Source: Robert Winnett, David Blair and Bruno Waterfield The Telegraph
Raising the spectre of a Greek exit, the German chancellor said “solidarity for the euro” was threatened by the ongoing political crisis in Athens.
Stock markets around the world fell sharply with fears mounting that a euro break-up could lead to renewed financial turmoil. The FTSE-100 index of Britain’s major companies fell by two per cent to 5465, with bank shares hit particularly hard.
The cost of Spanish government borrowing also hit a record high since the single currency was introduced because of concerns that the crisis will spread.
Today, François Hollande, the new French president, will be sworn in and, in an indication of the concern gripping Europe, will almost immediately travel to Berlin to hold talks with Mrs Merkel that will be dominated by Greece’s plight.
Attempts to form a new government in Athens have been thwarted for the past nine days, although the country’s president will meet all major parties this afternoon to discuss the forming of a “technocratic” administration rather than a coalition.
An outgoing Greek minister warned that the country could descend into “civil war” amid the chaos of a euro exit. “If Greece cannot meet its obligations and serve its debt the pain will be great,” Michalis Chrysohoidis was quoted as telling a local radio station. “What will prevail are armed gangs with Kalashnikovs and which one has the greatest number of Kalashnikovs will count … we will end up in civil war.”
New elections may be held next month and Greek voters are likely to be warned by European leaders that their country may be ejected from the euro if they do not support parties backing austerity measures.
George Osborne, the Chancellor, travelled to Brussels yesterday to take part in meetings with other European finance ministers about the worsening crisis.
Speaking on arrival, he said: “The eurozone crisis is having a real impact on growth across Europe.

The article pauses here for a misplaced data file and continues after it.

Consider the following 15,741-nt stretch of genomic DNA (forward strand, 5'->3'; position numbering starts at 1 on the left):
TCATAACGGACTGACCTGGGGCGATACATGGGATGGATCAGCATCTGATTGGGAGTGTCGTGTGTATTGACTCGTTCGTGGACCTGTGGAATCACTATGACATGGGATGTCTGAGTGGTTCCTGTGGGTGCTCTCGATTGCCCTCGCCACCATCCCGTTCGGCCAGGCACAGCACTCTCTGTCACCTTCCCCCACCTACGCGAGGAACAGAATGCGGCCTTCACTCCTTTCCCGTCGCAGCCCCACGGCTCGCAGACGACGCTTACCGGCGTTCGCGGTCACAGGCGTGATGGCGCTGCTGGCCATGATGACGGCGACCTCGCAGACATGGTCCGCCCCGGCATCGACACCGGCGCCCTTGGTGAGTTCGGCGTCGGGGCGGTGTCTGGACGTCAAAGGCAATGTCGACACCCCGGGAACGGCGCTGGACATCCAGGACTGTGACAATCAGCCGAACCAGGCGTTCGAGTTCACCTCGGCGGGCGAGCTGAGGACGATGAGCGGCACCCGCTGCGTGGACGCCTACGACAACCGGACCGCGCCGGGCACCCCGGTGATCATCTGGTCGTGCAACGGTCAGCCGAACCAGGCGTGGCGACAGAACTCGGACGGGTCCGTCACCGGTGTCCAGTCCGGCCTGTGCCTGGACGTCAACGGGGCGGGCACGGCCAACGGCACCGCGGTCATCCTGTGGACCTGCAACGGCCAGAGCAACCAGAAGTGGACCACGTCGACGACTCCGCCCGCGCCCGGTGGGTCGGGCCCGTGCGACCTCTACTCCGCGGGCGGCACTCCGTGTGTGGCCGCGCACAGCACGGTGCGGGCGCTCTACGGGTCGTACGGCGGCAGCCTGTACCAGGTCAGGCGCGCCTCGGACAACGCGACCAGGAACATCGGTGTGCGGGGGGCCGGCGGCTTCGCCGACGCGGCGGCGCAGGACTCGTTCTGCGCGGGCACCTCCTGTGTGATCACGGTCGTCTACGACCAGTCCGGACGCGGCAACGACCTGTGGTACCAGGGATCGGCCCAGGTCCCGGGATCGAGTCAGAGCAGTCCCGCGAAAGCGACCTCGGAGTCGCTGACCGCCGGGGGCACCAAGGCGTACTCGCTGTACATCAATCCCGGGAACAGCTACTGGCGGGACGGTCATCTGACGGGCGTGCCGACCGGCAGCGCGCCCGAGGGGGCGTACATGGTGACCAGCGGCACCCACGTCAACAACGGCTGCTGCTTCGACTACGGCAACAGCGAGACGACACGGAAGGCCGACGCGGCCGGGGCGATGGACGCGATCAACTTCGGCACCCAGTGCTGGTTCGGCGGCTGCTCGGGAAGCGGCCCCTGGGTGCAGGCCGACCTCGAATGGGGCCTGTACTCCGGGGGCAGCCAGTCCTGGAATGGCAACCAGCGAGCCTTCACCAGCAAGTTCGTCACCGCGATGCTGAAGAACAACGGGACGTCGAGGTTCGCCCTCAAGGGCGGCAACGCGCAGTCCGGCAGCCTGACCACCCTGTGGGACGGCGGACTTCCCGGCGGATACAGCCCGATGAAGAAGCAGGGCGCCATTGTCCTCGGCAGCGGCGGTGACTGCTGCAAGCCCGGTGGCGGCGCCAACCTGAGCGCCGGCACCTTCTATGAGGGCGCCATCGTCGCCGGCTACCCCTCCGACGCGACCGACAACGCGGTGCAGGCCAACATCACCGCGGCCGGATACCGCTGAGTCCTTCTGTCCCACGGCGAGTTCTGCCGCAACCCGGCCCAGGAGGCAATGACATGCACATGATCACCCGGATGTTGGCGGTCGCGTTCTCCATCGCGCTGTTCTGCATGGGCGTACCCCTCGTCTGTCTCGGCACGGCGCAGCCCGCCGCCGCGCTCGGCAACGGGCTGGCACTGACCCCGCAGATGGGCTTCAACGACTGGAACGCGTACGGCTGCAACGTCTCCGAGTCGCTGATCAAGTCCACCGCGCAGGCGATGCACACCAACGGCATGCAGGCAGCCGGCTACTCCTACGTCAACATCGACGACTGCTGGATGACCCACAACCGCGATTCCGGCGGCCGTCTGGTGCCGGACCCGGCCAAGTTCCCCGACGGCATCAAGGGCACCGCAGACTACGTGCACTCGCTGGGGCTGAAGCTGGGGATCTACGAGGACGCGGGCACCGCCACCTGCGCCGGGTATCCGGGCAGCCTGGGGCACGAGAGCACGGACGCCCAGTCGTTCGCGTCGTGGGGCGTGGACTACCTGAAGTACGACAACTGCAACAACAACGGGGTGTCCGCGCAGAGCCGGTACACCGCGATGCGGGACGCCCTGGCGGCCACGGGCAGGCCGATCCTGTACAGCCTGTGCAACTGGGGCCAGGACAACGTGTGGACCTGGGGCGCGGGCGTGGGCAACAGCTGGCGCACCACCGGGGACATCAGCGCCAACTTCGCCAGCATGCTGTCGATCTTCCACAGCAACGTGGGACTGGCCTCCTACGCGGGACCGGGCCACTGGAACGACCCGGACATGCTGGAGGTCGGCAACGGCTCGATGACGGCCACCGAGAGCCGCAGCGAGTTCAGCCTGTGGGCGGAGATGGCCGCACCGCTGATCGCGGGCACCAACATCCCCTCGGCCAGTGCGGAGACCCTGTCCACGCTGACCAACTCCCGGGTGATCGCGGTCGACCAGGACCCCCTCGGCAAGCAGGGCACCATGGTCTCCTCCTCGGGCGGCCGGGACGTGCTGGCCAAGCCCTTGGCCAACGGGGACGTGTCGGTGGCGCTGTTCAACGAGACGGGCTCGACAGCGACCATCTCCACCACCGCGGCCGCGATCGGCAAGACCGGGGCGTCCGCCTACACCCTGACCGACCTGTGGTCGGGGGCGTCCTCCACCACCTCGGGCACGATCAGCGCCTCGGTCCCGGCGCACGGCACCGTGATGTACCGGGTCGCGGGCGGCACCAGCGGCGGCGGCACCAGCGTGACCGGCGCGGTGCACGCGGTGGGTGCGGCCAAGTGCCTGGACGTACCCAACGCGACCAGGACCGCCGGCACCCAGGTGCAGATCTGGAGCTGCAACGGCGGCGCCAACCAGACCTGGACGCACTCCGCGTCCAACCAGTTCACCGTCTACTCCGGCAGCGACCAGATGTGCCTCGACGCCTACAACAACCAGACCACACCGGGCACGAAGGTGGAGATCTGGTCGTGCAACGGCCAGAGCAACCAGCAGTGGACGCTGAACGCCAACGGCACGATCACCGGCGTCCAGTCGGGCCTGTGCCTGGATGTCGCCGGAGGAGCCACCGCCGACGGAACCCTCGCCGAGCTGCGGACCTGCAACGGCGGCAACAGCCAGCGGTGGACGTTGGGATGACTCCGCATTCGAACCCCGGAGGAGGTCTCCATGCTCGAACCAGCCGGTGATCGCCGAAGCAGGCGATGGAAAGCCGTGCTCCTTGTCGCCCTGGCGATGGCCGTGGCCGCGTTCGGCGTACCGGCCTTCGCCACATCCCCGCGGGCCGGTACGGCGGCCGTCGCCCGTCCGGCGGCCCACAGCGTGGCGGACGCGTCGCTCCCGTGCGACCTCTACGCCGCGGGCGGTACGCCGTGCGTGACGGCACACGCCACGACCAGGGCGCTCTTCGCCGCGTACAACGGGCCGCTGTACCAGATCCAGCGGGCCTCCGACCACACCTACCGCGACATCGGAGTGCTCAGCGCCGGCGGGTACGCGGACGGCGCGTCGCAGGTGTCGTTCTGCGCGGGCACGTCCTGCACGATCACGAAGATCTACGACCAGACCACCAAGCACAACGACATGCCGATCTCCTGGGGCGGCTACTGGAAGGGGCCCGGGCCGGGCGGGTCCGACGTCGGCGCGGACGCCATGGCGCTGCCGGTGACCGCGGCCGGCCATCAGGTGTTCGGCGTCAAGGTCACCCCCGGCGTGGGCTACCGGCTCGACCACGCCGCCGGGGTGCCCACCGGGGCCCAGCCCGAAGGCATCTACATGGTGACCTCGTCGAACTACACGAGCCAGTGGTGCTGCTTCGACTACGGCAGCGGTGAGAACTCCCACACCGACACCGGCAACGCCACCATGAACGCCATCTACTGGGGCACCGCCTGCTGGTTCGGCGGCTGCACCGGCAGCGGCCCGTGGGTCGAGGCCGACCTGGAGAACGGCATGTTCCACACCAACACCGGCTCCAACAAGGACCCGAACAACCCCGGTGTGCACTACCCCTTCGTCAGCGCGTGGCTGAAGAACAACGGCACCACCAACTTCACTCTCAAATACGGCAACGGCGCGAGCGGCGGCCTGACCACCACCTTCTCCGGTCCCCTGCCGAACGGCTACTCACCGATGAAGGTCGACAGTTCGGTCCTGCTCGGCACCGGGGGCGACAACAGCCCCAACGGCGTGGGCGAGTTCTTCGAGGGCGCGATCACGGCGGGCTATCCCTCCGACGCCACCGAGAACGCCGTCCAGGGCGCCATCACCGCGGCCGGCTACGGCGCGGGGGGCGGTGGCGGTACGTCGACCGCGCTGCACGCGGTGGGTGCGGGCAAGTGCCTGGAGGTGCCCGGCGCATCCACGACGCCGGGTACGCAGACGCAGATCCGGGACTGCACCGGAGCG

“The British recovery has been damaged over the last two years not by Britain getting a grip on its public finances but by uncertainty in the eurozone. It is that uncertainty, not austerity, that is doing the real damage to the European recovery, and indeed the British recovery.”
Today, Mr Osborne may agree to looser banking rules, stipulating how much money banks must keep on their balance sheets, to allow more flexibility in responding to the turmoil.
A report from Fitch, the credit rating agency, said yesterday that the British economy may not re-emerge from recession before 2014 if there is a “shock case” of a disorderly Greek exit from the euro.
Germany and the European Central Bank are thought to have drawn up detailed plans for a Greek exit for the euro. They are designed to stop it provoking panic in other vulnerable countries, particularly Spain and Ireland. However, this is fraught with difficulties, particularly if Greece refuses to take part in an “negotiated exit”.
Yesterday, Mrs Merkel raised the spectre of Greece leaving the euro. She is under increasing pressure in Germany to force the country out of the single currency to avert several more years of uncertainty. “I believe it’s better for the Greeks to stay in the euro area, but that also requires that we set out a path on which Greece gets back on its feet step by step,” said the chancellor.
“The solidarity for the euro will end only if Greece just says, ‘We’re not keeping to the [austerity] agreement.’ But I don’t expect that to happen. I do think they are making an effort. There are many, many people in Greece who actually want it.”
Wolfgang Schaeuble, the German finance minister, added: “We have a very nervous situation in the eurozone.”
He said the advantages of Greece staying in the euro outweighed any perceived gain from exiting the single currency. “But it will be strenuous,” he said. “The price if they decide to leave the euro is very high. It would cause a huge amount of turbulence for all of us.”
The British Government is largely watching the euro turmoil from the sidelines and has not seen the details of contingency planning in Germany. Ministers are relatively confident that British banks would not be hit too hard directly by a Greek meltdown, but the indirect impact of how this would spread through the global financial system are far less certain.
The Foreign Office also has plans to evacuate British citizens from Greece if it becomes dangerous. A government source said: “The situation is now political rather than economic so is out of our hands. We are well prepared to help protect British citizens from the storm.”